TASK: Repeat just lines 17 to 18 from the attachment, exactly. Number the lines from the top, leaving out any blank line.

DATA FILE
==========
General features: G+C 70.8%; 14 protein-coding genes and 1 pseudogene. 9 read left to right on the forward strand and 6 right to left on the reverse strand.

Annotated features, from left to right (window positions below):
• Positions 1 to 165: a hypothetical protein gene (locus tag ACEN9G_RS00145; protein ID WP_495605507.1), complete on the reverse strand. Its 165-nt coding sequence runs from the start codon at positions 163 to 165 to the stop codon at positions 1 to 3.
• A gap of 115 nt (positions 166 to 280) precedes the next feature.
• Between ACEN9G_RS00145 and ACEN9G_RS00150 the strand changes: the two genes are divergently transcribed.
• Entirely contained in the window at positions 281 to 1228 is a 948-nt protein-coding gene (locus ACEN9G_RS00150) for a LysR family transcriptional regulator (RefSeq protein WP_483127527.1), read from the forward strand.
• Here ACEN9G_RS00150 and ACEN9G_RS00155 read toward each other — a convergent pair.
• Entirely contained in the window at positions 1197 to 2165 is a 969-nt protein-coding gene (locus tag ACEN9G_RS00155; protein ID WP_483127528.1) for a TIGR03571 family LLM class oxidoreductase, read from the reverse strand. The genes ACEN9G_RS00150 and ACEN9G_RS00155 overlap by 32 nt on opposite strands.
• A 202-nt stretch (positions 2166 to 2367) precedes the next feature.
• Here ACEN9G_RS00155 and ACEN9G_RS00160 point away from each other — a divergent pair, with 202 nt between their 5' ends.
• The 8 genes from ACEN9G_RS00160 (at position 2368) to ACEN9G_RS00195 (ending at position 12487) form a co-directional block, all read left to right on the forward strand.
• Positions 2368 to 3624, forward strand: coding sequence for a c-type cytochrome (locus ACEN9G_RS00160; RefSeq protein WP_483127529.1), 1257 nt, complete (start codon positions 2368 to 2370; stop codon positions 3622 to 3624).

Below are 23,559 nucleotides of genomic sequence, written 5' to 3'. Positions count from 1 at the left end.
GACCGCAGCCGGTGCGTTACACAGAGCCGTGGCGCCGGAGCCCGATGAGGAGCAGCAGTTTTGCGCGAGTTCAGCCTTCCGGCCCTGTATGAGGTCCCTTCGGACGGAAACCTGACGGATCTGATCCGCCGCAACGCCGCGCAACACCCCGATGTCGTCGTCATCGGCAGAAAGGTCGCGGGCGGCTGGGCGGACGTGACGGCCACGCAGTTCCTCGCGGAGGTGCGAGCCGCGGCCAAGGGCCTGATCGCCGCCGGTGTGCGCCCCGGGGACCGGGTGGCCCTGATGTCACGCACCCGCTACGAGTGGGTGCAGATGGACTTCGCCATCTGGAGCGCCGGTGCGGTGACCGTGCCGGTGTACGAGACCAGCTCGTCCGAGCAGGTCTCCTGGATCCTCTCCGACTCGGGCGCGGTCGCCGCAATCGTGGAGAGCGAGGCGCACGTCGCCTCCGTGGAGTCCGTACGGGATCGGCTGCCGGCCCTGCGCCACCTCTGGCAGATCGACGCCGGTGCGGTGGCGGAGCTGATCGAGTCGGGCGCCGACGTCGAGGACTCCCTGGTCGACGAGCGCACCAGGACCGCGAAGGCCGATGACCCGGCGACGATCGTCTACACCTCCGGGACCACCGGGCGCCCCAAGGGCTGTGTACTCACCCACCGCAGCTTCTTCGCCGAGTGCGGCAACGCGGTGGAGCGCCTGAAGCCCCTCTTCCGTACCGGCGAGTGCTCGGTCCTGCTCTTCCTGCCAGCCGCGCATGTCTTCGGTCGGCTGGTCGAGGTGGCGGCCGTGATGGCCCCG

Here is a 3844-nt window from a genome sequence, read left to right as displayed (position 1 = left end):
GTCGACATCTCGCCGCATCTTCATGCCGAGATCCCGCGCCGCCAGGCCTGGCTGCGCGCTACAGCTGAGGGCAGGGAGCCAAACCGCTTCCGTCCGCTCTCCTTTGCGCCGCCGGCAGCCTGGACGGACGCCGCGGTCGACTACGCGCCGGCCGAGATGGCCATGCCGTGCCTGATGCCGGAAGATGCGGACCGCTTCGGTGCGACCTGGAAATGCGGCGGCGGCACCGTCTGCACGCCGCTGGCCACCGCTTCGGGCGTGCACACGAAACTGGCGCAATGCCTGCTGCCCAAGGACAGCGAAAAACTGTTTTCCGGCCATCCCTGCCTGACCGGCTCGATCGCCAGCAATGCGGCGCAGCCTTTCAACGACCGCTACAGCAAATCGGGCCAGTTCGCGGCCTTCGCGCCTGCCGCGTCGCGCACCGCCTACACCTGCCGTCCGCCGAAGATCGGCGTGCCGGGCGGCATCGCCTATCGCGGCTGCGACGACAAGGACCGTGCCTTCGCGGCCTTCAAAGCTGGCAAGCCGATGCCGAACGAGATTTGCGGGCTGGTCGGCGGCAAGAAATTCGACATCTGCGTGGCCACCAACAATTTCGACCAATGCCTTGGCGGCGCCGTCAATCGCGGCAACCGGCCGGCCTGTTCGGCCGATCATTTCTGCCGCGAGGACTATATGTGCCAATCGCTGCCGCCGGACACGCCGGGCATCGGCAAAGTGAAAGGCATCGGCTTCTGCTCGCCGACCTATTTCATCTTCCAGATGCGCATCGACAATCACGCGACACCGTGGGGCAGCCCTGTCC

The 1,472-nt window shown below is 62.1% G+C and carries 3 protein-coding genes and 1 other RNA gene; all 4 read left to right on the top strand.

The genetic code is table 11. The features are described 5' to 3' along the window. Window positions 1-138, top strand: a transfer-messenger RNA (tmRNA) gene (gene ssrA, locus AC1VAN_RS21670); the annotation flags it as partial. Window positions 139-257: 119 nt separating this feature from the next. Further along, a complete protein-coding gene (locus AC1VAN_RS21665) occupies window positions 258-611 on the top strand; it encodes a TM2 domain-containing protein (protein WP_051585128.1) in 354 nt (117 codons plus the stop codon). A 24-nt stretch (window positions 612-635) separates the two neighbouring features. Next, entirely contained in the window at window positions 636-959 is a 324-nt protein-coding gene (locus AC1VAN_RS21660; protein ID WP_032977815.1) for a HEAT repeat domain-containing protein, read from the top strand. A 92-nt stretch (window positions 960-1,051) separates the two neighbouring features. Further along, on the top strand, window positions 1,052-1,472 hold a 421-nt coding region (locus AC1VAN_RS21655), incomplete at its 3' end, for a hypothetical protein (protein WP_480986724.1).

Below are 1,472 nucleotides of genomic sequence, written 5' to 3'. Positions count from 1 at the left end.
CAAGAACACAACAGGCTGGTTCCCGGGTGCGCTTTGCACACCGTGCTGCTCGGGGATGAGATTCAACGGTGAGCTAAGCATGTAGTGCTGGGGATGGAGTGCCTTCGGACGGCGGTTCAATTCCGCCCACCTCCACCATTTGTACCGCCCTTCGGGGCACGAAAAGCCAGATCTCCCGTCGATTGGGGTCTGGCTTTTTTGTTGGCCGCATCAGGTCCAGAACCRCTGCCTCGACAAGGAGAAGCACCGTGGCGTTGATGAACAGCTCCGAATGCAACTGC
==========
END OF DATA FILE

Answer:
The 1,472-nt window shown below is 62.1% G+C and carries 3 protein-coding genes and 1 other RNA gene; all 4 read left to right on the top strand.

The genetic code is table 11. The features are described 5' to 3' along the window. Window positions 1-138, top strand: a transfer-messenger RNA (tmRNA) gene (gene ssrA, locus AC1VAN_RS21670); the annotation flags it as partial. Window positions 139-257: 119 nt separating this feature from the next. Further along, a complete protein-coding gene (locus AC1VAN_RS21665) occupies window positions 258-611 on the top strand; it encodes a TM2 domain-containing protein (protein WP_051585128.1) in 354 nt (117 codons plus the stop codon). A 24-nt stretch (window positions 612-635) separates the two neighbouring features. Next, entirely contained in the window at window positions 636-959 is a 324-nt protein-coding gene (locus AC1VAN_RS21660; protein ID WP_032977815.1) for a HEAT repeat domain-containing protein, read from the top strand. A 92-nt stretch (window positions 960-1,051) separates the two neighbouring features. Further along, on the top strand, window positions 1,052-1,472 hold a 421-nt coding region (locus AC1VAN_RS21655), incomplete at its 3' end, for a hypothetical protein (protein WP_480986724.1).